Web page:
I’m upset. And I know deep down when I’m upset that I should turn off the laptop, walk away and root out a tin of Celebrations from the spare room that ‘we’re saving for Christmas.’ But like a fool I can’t do that. I need to get this off my chest.
First of all, I’m upset with myself. I’ve been around for thirty-two years, you’d think with all of the physical and metaphorical knocks I’ve had in my lifetime my skin would be thicker. That stupid comments wouldn’t get to me.
Today, Ann Marie Flanagan, a disability activist from Clare, wrote a well articulated article for thejournal.ie about why Ireland urgently needs to ratify the United Nations Convention for the Rights of People with Disabilities. Unfortunately some of the comments on the article demonstrated the frightening ignorance of some of the Irish population. (I have said ‘some’ twice, I am not making generalisations, okay. Some of you are lovely). Yes, I know, thejournal.ie and trolls are well-known bedfellows. And like the gobshite that I am, I fed the greedy trolls.
One comment that was made was along the lines of ‘You need a PA to get things done and you thought it’d be a great idea to have a child?’ I don’t know this person from Adam, nor he me, but this isn’t the first time I heard this particular line. In fact, the first time I heard this was in the hospital the day after I had my daughter and I was walking to the toilet for the first time after the section. It wasn’t even a nurse that said it, it was an orderly (who we reported afterwards). It wasn’t any of her business, but we weren’t going to go all angry crip on her and run the risk of not being able to bring Alison home. Which nearly happened anyway when the head midwife suddenly, for no apparent reason, decided that we couldn’t go home because I was going to be a danger to my baby.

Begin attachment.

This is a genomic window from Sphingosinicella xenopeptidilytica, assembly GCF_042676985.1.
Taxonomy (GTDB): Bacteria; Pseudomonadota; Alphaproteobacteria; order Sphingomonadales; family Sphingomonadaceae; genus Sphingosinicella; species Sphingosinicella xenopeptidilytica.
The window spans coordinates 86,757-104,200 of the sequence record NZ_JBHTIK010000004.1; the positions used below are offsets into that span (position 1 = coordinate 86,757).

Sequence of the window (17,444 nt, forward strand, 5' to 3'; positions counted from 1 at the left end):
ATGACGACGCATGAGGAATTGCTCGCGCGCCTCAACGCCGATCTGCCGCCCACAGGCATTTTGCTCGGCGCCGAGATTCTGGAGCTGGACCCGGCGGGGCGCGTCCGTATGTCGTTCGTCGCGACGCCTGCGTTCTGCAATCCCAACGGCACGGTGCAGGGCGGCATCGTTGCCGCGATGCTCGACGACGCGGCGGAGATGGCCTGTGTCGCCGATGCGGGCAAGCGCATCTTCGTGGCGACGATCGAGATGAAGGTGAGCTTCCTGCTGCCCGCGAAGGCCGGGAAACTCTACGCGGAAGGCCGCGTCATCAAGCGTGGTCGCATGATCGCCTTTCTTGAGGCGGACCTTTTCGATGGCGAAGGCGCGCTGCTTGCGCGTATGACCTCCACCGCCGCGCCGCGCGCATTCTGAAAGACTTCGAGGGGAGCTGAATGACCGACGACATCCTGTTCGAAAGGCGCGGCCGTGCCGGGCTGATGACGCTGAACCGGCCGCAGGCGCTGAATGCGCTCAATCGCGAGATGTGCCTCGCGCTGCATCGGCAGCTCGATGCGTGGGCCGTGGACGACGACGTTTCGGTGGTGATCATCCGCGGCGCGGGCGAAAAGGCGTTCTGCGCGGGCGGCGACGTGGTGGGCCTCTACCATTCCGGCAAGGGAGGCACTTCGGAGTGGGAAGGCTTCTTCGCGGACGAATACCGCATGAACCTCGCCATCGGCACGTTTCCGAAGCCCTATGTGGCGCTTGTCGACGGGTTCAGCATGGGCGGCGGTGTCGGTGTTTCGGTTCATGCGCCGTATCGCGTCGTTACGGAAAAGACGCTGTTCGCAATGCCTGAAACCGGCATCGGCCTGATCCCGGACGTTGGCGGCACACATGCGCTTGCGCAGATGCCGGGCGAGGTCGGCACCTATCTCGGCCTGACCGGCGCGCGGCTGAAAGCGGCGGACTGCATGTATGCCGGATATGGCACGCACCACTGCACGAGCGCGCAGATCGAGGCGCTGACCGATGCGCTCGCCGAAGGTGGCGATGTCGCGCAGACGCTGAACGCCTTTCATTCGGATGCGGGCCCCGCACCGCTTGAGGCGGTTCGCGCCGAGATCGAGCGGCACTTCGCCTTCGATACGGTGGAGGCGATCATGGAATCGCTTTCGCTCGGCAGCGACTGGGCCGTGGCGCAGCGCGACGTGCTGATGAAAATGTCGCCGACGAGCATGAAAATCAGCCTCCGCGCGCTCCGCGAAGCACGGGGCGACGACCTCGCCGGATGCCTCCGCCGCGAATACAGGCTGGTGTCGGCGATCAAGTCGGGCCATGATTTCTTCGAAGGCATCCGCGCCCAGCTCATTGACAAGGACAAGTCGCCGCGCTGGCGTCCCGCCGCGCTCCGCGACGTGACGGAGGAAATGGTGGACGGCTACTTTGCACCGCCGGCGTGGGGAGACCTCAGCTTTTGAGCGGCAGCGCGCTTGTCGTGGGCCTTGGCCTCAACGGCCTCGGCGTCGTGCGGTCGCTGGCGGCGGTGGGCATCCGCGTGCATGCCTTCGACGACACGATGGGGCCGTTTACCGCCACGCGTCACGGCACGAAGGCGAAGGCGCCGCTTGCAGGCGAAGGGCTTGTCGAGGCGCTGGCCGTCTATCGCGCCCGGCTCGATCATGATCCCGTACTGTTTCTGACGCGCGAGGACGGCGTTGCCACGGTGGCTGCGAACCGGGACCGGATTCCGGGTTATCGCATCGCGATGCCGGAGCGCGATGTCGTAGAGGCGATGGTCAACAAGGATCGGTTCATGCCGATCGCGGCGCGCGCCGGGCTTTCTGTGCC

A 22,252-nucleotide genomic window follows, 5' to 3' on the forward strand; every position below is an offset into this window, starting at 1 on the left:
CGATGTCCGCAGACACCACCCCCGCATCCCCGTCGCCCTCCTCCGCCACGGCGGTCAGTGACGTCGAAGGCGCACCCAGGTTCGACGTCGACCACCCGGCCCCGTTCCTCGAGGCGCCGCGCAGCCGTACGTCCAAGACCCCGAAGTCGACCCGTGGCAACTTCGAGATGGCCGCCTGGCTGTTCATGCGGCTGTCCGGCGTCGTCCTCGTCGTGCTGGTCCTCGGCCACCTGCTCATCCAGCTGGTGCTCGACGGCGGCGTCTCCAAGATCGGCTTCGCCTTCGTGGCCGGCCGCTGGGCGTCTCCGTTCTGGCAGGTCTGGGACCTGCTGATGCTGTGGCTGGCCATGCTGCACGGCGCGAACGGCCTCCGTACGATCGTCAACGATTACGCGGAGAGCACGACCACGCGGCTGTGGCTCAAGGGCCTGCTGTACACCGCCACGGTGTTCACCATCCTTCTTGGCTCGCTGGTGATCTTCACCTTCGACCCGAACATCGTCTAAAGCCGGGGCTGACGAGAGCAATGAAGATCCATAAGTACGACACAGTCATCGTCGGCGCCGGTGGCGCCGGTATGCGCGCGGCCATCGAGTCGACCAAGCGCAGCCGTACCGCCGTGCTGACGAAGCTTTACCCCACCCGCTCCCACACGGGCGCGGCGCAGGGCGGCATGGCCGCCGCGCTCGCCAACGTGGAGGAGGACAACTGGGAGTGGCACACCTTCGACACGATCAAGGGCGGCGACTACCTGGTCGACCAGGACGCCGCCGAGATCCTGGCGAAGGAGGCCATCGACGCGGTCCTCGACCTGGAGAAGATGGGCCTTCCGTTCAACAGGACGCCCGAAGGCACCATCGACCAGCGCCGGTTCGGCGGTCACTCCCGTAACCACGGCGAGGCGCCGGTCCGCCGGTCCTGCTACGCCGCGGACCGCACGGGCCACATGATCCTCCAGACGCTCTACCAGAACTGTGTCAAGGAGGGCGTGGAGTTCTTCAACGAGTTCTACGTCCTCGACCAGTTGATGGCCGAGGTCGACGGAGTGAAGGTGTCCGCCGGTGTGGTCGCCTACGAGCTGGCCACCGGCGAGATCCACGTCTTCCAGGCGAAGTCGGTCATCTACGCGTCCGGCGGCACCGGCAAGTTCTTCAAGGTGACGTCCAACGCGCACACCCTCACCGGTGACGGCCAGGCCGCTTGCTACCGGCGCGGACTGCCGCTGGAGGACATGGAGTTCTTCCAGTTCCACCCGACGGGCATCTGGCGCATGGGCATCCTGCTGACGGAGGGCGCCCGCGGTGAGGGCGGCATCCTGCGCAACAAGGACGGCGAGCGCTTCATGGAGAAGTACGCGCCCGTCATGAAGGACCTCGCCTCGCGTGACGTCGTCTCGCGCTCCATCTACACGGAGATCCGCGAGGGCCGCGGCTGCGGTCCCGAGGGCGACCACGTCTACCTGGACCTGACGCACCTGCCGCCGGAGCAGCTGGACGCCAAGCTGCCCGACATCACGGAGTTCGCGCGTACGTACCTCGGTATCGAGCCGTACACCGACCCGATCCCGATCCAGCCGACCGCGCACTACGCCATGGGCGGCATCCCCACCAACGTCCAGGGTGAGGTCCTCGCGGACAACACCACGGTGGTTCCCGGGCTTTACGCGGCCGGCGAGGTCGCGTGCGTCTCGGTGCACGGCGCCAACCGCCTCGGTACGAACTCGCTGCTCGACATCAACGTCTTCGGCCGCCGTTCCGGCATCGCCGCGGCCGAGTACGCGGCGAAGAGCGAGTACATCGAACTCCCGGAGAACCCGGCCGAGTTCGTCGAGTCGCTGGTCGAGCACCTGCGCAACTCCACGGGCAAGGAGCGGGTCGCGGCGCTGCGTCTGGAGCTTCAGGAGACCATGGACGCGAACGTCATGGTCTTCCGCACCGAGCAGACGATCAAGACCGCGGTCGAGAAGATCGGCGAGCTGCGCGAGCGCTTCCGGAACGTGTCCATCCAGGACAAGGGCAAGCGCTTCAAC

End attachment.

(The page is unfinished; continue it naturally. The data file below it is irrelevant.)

And that moment has never left me. I fought so hard to prove myself before Alison was born, and yet it wasn’t enough. And when I developed postnatal depression afterwards, I felt that I couldn’t seek help in case I accidently revealed some vulnerability and had my daughter taken away from me. There’s an underlying narrative to disability: everything is a struggle. That narrative begins from the day we are born. And I’m so tired of it, I really am.
I’m tired of biting my tongue every time someone comes over to Alison and says to her ‘are you looking after your mammy?’ I know it’s harmless banter, but I’m the parent, she is my daughter. She has her little chores but nothing like a carer’s role. And having a good PA service will ensure it always stays that way. Alison is very much a child, and will always be, because I am her capable mum. I have to tell myself this every day, and I’m sick of it.
I’m tired of explaining my personal choices to strangers, of having to reassure them that I know what I’m doing (I do have a Trinity degree after all) and having to wangle that degree into conversation to gain credibility from them.
I’m tired of the weight of history on my shoulders, a history that depicted disability as a fate worse than death, that it was perfectly okay to control disabled people and their families by denying them the appropriate services in order for them to live independently, which ultimately results in resentment of the disabled person by their families (Johanne Powell being the most recent example of this).
I honestly don’t know if I can change any of this stuff for the better.
But what I do know is that there’s a box of chocolates in the spare room, and while it won’t exactly change the world, at least I’ll go to bed on a (sugar) high.